Reserve Bank rate expectations met

Graeme Wheeler.
Graeme Wheeler.
The Reserve Bank has, as expected, kept the interest-driving official cash rate (OCR) at 1.75%, with estimates of a hike now varying between early through to late 2019.

ASB chief economist Nick Tuffley said he believed the Reserve Bank would lift the OCR earlier than its forecasts implied, in early 2019, while Westpac chief economist Dominick Stephens thought it would be late-2019, with subsequent gentle hikes.

Mr Tuffley said there was "mild surprise" at the lack of any shift in the Reserve Bank’s outlook on the OCR.ASB economists believed the Reserve Bank was underestimating the stimulatory effect of the recovering dairy sector and inflation boost from migration inflows,  he said.

With headline inflation set to ease during the next year, the Reserve Bank would "remain cautious" for some time yet, Mr Tuffley said.

The Reserve Bank kept its forecast for the OCR unchanged at 1.8% until September 2019 when it creeps up to 1.9%, with a quarter-point increase not fully predicted until March 2020, BusinessDesk reported.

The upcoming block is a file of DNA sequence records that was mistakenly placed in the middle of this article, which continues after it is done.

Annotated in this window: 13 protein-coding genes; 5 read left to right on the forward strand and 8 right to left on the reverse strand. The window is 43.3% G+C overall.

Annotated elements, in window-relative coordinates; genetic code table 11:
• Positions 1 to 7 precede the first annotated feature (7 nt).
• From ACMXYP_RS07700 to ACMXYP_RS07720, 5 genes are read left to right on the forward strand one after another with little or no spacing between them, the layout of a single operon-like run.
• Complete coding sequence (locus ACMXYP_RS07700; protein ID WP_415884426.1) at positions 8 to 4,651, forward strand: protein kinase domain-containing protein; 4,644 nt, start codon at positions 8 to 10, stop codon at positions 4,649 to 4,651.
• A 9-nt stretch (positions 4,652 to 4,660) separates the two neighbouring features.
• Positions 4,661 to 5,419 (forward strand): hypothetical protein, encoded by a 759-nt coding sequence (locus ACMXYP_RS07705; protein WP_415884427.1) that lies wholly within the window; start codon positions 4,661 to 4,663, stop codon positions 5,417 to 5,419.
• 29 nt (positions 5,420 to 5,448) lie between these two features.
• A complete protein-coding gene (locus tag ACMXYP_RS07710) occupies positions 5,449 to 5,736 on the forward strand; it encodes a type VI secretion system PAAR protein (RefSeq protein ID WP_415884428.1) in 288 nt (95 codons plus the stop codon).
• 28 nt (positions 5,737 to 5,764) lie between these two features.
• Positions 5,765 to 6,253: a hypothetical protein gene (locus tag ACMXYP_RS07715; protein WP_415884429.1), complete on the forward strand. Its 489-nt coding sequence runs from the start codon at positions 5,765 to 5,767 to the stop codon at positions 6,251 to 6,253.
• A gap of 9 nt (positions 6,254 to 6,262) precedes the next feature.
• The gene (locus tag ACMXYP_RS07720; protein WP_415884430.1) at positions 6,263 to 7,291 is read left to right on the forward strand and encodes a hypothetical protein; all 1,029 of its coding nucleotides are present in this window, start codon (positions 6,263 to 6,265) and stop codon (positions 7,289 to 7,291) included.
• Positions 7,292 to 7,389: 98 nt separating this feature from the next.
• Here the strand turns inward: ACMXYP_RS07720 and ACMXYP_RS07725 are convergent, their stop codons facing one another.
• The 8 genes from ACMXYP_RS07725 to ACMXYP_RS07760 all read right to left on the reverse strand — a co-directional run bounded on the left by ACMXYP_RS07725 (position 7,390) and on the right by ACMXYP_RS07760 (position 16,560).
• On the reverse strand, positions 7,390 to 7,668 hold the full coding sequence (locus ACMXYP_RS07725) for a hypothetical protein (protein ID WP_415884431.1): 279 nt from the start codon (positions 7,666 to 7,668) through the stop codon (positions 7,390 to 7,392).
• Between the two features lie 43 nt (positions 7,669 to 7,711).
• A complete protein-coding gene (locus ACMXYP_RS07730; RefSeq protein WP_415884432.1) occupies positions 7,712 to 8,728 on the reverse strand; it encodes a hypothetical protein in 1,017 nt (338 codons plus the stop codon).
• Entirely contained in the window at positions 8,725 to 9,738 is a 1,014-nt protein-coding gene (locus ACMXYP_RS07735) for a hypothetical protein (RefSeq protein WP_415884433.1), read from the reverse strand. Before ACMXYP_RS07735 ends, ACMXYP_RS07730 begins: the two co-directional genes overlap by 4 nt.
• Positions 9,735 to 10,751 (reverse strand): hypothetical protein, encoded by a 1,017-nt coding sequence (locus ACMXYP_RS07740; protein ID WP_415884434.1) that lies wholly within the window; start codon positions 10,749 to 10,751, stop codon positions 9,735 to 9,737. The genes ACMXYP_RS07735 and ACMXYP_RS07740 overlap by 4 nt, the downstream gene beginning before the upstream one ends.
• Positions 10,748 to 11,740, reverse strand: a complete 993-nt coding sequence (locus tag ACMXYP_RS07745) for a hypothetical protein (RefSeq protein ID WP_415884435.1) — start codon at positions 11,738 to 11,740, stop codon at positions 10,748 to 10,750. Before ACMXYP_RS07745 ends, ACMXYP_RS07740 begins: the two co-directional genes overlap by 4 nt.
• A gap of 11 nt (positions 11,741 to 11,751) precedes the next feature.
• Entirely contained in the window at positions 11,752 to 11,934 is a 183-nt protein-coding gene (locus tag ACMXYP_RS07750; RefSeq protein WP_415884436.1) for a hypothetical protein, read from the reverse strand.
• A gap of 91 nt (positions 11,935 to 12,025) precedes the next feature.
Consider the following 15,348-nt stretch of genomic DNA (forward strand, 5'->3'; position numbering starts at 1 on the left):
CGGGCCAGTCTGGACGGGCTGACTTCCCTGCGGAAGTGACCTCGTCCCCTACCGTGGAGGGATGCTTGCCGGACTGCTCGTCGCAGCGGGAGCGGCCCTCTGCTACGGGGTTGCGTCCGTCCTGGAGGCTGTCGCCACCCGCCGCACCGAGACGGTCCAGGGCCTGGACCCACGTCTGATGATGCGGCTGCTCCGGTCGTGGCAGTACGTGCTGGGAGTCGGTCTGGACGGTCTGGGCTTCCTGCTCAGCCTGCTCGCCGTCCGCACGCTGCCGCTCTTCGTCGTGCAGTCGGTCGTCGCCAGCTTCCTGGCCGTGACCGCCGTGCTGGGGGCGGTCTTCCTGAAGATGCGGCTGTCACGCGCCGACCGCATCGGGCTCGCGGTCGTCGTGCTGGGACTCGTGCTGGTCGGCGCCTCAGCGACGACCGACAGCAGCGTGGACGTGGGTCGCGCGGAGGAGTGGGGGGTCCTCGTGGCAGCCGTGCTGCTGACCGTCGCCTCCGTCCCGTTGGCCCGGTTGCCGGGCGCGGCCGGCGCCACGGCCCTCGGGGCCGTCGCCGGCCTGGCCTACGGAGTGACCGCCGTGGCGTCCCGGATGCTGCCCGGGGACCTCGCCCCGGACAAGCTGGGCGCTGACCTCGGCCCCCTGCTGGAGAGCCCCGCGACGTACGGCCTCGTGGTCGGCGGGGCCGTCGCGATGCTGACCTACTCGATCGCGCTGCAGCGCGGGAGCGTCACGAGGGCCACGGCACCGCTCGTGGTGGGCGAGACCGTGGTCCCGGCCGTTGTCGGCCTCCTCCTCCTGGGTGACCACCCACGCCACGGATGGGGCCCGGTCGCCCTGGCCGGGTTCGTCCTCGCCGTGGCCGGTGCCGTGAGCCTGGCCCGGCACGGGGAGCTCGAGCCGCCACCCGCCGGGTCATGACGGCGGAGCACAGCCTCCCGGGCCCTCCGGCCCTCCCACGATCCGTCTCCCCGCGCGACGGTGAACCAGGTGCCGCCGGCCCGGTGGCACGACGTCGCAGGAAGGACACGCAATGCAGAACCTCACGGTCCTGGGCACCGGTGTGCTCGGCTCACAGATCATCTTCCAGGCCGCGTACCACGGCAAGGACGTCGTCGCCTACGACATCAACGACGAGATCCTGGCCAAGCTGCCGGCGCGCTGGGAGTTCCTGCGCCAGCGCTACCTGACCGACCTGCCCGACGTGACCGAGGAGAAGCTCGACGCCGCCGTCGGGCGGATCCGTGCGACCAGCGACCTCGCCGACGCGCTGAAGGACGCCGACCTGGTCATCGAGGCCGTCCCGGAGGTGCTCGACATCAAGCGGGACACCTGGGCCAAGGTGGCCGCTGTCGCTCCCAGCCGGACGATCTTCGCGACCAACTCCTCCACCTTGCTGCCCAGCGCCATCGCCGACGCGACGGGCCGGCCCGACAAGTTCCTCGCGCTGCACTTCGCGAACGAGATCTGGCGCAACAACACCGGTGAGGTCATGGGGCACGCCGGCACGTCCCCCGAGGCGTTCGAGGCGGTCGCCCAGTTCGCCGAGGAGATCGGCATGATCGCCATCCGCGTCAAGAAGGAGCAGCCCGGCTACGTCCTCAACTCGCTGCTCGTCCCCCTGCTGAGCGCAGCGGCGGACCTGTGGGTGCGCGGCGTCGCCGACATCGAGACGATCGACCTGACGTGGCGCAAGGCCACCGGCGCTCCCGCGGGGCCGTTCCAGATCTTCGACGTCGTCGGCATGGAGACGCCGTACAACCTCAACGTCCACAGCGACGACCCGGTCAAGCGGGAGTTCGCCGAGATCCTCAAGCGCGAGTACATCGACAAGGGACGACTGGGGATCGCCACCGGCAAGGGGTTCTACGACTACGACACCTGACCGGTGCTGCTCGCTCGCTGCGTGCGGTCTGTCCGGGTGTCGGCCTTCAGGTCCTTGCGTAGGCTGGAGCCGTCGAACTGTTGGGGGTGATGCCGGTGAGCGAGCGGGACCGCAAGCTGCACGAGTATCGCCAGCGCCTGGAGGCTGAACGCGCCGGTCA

The latest forecast includes the September 2020 quarter with the OCR rising to 2.1%.

Reserve Bank governor Graeme Wheeler said yesterday monetary policy would "remain accommodative for a considerable period".

"Numerous uncertainties remain and policy may need to adjust accordingly," Mr Wheeler said.

Mr Stephens said yesterday’s overall guidance was unchanged from that issued by the Reserve Bank in May and then July.

"There was very little change in the Reserve Bank’s growth or inflation forecasts for 2018, and absolutely no change in the forward guidance for monetary policy," Mr Stephens said.

The period of low inflation has been a global phenomenon and for the likes of New Zealand has been compounded by major central banks’ ultra-loose monetary policy settings making the relatively high domestic interest rates stoke demand for the currency, BusinessDesk reported.

The Reserve Bank scaled back its forecast for inflation for the next three quarters by about half a percentage point, predicting annual consumer price index inflation of 1.6% in the September quarter and 1.3% in December and falling to 0.7% in March next year, back below the Reserve Bank’s 1%-3% target band. 

Inflation is then seen rising in subsequent quarters, reaching the 2% mid-point target in March 2019.

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